A week of Halloween myths – Day 2

This week I’m doing a special 5-part series of spooky Halloween-related myths.

Today’s myth: Wicca and witches are evil.

Witches have been described as people who cast spells, use natural herbs/spices/roots/etc to make potions and elixirs, place hexes on people, worship the devil, engage in “deviant” sexual behaviour, sacrifice animals, eat children, and all sorts of other wild behaviour. They are depicted as old, mole-covered, black-robed women in various movies, television, and books (ex: the wicked witch of the west in The Wizard of Oz). Sometime they are depicted as mighty and beautiful (ex: the white witch in The Lion, The Witch, and the Wardrobe). And, to be fair, sometimes there are also “good witches” (ex: Glinda in The Wizard of Oz).

Typically there is a negative connotation to the word “witch”. Some people are afraid of witches and there has been a history of “witch hunts” to this effect. The Salem witch trials are the most famous in North America, where various women were hunted and subjected to inquiry after being accused of practicing witchcraft. Incidentally, there are male witches called warlocks (= way cooler name), but the stereotype is that witches are women.

Most people that call themselves witches today do not possess the typical characteristics of the traditional witch. These people are part of a philosophical/spiritual group called Wicca.

Wicca is essentially a pagan “religion”. The quotes are because it is more of a spiritual group as there are no rigid commandment-like rules, so practicing Wiccans have more freedom in their pursuit of the philosophy. There are many variations of Wicca, but a common theme (which is similar to other more widespread religions) is their own version of the to “do unto others” rule (i.e., “do as ye will, as long as ye harm none“). They do have rituals, but they are usually centered around nature, love, spirituality, contacting the dead, fertility, blessings, charms, etc. They don’t even believe in the devil, let alone worship him.

The traditional view of witches makes an untenable assumption that people have supernatural powers. People are afraid of witches because they assume that the spells and hexes have effects on people. But spiritual groups such as Wicca are pretty harmless, based on their own rules. Either way, there is no method by which a person can have an effect on another person using mental powers. There is no evidence to support telekinesis, ESP, or mind control — as such, there is no mechanism by which a spell could work. Some may argue that it is prayer to certain gods that yields particular results, but again there is no evidence that prayer has any effect on daily events.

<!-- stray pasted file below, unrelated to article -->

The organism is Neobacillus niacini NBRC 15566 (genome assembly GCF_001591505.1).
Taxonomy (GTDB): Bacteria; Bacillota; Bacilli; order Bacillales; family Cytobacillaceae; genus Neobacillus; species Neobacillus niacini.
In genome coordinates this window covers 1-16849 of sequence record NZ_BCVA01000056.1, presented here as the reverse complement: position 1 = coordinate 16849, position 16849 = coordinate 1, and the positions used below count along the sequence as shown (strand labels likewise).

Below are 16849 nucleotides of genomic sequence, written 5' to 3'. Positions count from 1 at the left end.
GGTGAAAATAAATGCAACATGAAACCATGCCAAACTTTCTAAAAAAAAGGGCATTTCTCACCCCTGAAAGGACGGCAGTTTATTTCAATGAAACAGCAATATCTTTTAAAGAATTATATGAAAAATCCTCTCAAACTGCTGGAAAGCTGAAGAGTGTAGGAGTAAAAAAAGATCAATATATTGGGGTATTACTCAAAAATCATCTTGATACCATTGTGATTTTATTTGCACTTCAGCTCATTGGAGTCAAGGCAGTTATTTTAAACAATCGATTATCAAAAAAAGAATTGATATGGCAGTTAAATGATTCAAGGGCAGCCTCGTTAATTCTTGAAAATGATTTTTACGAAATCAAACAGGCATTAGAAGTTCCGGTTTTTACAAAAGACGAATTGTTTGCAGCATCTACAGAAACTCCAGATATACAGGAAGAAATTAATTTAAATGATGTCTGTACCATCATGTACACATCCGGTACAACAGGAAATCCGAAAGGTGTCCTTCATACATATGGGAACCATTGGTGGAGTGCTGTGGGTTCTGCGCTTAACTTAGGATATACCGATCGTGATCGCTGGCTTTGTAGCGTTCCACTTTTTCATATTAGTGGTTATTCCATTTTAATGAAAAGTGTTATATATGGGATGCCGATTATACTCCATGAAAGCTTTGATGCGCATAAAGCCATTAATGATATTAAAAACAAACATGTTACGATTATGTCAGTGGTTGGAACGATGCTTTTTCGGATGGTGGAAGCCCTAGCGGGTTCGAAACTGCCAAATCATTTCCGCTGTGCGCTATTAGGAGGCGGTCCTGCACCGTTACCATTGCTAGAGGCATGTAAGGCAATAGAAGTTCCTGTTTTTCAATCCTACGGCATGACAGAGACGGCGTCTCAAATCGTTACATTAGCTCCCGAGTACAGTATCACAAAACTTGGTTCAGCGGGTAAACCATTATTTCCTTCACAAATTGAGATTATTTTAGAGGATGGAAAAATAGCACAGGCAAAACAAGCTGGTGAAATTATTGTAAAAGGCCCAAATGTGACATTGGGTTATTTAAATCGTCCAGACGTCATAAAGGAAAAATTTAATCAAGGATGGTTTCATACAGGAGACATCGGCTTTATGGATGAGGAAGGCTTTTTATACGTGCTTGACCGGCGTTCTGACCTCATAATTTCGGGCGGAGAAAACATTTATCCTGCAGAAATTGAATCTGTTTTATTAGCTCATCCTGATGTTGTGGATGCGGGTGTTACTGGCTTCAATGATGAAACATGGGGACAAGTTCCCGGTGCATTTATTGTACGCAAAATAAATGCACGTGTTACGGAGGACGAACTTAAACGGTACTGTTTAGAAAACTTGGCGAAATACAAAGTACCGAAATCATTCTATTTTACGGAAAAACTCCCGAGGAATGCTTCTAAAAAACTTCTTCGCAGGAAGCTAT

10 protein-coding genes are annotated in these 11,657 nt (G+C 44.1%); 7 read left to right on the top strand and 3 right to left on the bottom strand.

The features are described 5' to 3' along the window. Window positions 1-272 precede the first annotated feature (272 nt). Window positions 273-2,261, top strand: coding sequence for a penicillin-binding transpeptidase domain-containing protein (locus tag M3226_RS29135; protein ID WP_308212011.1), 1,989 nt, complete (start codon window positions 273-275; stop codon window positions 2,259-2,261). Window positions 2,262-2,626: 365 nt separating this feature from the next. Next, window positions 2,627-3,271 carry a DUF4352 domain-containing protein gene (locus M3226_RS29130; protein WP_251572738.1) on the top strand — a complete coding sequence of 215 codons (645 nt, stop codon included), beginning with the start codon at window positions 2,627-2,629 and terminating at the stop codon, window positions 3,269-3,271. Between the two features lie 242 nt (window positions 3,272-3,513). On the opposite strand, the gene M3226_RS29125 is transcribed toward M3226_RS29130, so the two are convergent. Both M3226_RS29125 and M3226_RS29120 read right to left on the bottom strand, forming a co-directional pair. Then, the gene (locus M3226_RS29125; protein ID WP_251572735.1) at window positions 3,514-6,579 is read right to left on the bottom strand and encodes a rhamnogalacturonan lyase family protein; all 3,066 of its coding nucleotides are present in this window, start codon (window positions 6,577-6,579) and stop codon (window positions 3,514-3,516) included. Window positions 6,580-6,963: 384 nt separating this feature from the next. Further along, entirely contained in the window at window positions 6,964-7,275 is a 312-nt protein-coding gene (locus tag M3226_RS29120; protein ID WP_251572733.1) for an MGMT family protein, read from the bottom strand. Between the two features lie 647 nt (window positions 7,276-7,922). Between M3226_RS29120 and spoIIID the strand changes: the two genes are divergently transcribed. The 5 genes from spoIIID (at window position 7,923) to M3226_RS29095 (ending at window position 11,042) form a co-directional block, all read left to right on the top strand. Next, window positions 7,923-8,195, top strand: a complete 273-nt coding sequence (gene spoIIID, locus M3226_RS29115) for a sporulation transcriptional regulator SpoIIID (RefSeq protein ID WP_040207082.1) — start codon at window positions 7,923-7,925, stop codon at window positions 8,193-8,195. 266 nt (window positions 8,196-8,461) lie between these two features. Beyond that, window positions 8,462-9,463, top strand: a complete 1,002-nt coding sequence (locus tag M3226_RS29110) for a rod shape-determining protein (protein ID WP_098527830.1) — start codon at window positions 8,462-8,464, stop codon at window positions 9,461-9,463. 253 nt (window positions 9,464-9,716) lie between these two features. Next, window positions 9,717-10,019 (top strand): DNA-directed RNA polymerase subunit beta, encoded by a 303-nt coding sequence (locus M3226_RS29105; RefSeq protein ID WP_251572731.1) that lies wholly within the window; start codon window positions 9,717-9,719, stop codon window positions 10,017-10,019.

So even if witches were the demon-worshiping, baby killing monsters that they are made out to be by (usually) conservative religious groups such as Christians, they wouldn’t be any concern to the rational thinker because their method is ineffective. It’s impossible to hurt or kill someone with a spell.

People are also afraid of the terrifying “blood rituals” and killings. However, you don’t have to be a witch to be a murderer. Prisons are filled with murderers of many religions, so why do witches get all the flack? Also, correlation does not equal causation. It is possible for someone to be a murderer and a witch without being a murderer because they are a witch.

People have no more to fear from a witch than anyone else. They can’t kill us with spells and if they want to kill someone the traditional way, then they are just ordinary murderers who are not worthy of such “supernatural” attention. There may very well be disturbed people that kill and torture animals/people as part of rituals, etc. But the facts are: Wicca does not equal “evil”, there is no spell that could harm anyone, and save some members who go heavy on the eyeliner there is no difference between a witch and any other spiritual person other than semantics (i.e., what they are spiritual about).

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One response to “A week of Halloween myths – Day 2

  1. Pingback: What’s wrong with having an imagination? « skeptigirl